Title

Love To Sign

Document Type

Article

Comments

Well the creator would be me as far as the content of the video but Dana Neugent, he's the one who asked me to make the video. The video is about showing anyone who is interested about our club, what our club is about. The purose of this organiztion shall be to help people gain a better understanding and knowledge of American Sign Language and it's culture. Also, to educate those who want to learn the language and culture. (I'm not sure how to do a pdf so I'm attaching a transcript of the video.) Also I'm going to write the details of what I'd like.; My name is Courtney Walker and I'm a sophmore, president, and founder of the American Sign Language club. I made this video to show the world about American Sign Language and how amazing it is. It is its own culture and language that needs to be showed to everyone and the world that the Deaf are people to and we should adapt to enorporate them into society as well as the blind. I wanted to firstly thank my high school American Sign Language Robin Mengual for getting me into sign language,it's such a blessing. Secondly I want to thank my parents for pushing me to follow my dreams and continue my passion for signing. Finally, I'd like to thank Dana Neugent for asking me to make this video and showing that our club is something to talk and show people about.; So I was referred to you by Pamela Rohland from Disability services as a very good group to showcase URI’s diversity. Who are you and what is you group? My name is Courtney Walker and I am a freshman and the President of the American Sign Language Club here at the University of Rhode Island. Our club’s purpose is to extend diversity to URI by bringing American Sign Language to the university. Most of the kids who are in the club have no previous knowledge of sign but are quickly learning.; Right now I’m helping them to learn the language and the culture so that later on we can all sit around and sign together like kids having fun.; How does your group bring diversity to URI? Our ASL group brings diversity to URI by bringing the fourth most language in the US to URI. American Sign Language is a major part of society today and it’s sad that people don’t recognize how important it is. Not only does our club bring a whole new language and culture to URI, it brings a minority and not well thought of group to URI. Did you know that one out 20 people is either hard of hearing or Deaf? Yeah, that’s a lot of people. For me, I believe it is really important to have everyone represented at one of the most well-known universities in the US.; How did you get started in American Sign Language? ASL was offered in my high school as a foreign language. I really couldn’t understand Spanish with all the conjugations and it was just too much. So I decided instead of trying to learn another speaking language, I decided to try something totally different. For some weird reason this language just stuck, it was the easiest thing to pick up for me to learn. When I was looking for colleges, I looked for ones that had ASL classes, ones where I could continue my signing. There was a time where I wanted to change my major to be an interpreter but realized that it was just by greatest hobby. I knew that I wanted to continue signing for the rest of my life but was just something to do on the side to keep myself busy.; How did you know you wanted to start the ASL club at URI? I don’t know, I didn’t know if we would get recognized by student senate or not I just knew that there had to be some way for me to keep my passion going. I looked for people on the URI class of 2015 page and I got a huge number of people that wanted to help start it. It was a lot harder to start a club than I initially realized. Well, here I am, president and now being interviewed for a movie about diversity. I couldn’t have asked for anything better, other than money for books maybe*laugh.; So how is the club going? Ha Ha. It’s getting there. We started out with maybe 5-6 active members at most. Being a president, it takes an emotional toll on you, you always wonder, How many people are going to show up today? And when I see 3 people including myself, it’s kinda upsetting. You’re like, wow, no one cares as much as you think, this isn’t going to work out like you thought. But now, word is spreading via word of mouth and people are just stumbling upon our meetings, so now more and more people are getting involved in it. You should have seen me when we had a meeting with 9 people, I was SOOO excited and I was thinking to myself, hey, maybe this club really will make it.; What are you doing to further your club as you proceed through the year? Well, we’ve ordered t-shirts so people will hopefully start seeing them and saying, oh what’s that? Maybe it could be worth checking out? Umm, I’ve also started a little project of my own. With the guidance and drive from Melvin Wade, the director of the mulit-cultural center, I’ve started a petition to the university. This petition asks that classes be made available for kids to take to learn ASL and its culture and earn course credits toward their graduation. By signing the petition people (students, faculty, and staff) are agreeing that this program is great to have here and is a great opportunity for people to learn a totally different type of language. I’m hoping by the end of the semester to have close to 1,000 names on that petition to really show the university that people really do care about ASL.; You mentioned that there should be a class here to teach ASL, I thought there already was? The class you are talking about only has a minuscule amount of ASL taught. That class is a “gestural and oral based” class. Meaning that they show you gestures and how oral methods are used. This class doesn’t count as a language credit and unless you are a CMD (communicative disorders major) it’s a dead course credit. It doesn’t count for any credits toward graduation and it’s as if you are paying for a dead class. The class that I am asking for is a class solely based around teaching ASL and its culture, because it is a language and should be taught, in my opinion, at every college.; Do you know many Deaf people? Before my class in high school, I only knew one Deaf person. He was a friend of mines dad. Once I was in the class, my teacher, who worked at the American School for the Deaf in West Hartford, CT, thought it would be really good practice for us to have pen pals at ASD. So we would make video messages to our pen pals, the videos weren’t very long but enough that we got the practice we needed. On our trip to ASD, we visited our pen pals and got to be submerged in a whole day of not talking; only signing which is a lot harder than I first thought. (haha) After 2 years of that, I’ve gained some really close friends at ASD and students who already graduated. I keep in touch with them every so often and that’s when I really get a chance to practice my signing.; Well, I think that’s all I have for you, is there anything else you’d like to say? I just want to say thank you for taking time to show who we are as a club and what we are trying to do. It’s been a struggle trying to get our feet off the ground, but I think this interview will be a great way to do so. Deaf culture and Deaf awareness is really important to me so it really means a lot to me that someone is taking the time to help me raise that awareness and show hearing people what signing is all about  The Deaf don’t have a voice that they can show people who they are so they need someone to help them be their voice in a hearing world. I’m not the only one out there supporting the Deaf but I’m the one here at URI and I’m proud and honored to do so. I may not be perfect at signing, but I do the best I can and help the Deaf staff members by giving them someone to talk to. Also, ASL rocks!; Joseph A Santiago; Joe Santiago; Courtney Walker; Dana Neugent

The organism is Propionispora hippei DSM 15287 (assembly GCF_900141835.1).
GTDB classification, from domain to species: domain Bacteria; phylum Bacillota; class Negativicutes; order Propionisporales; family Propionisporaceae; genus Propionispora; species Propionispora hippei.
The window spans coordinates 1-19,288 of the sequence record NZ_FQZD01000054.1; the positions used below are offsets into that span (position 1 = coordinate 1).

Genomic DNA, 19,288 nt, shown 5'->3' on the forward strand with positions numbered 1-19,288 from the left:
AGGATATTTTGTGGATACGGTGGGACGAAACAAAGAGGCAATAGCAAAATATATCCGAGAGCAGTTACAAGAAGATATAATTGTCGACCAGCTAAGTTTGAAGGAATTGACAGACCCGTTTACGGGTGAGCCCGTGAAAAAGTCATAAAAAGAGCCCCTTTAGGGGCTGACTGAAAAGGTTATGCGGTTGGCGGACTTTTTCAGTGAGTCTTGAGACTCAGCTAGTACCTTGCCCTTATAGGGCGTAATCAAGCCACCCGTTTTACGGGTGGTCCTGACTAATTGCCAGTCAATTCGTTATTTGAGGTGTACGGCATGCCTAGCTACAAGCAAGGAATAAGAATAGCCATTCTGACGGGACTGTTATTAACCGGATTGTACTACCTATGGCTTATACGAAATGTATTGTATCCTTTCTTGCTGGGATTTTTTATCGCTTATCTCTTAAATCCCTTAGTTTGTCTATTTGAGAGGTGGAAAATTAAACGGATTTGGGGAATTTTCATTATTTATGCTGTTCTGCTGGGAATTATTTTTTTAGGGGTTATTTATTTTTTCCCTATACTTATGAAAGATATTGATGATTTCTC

Date of Original Version

6-1-2012

Abstract

My name is Courtney Walker and I'm a sophomore, president, and founder of the American Sign Language club. I made this video to show the world about American Sign Language and how amazing it is. It is its own culture and language that needs to be showed to everyone and the world that the Deaf are people to and we should adapt to incorporate them into society as well as the blind. I wanted to firstly thank my high school American Sign Language Robin Mengual for getting me into sign language,it's such a blessing. Secondly I want to thank my parents for pushing me to follow my dreams and continue my passion for signing. Finally, I'd like to thank Dana Neugent for asking me to make this video and showing that our club is something to talk and show people about.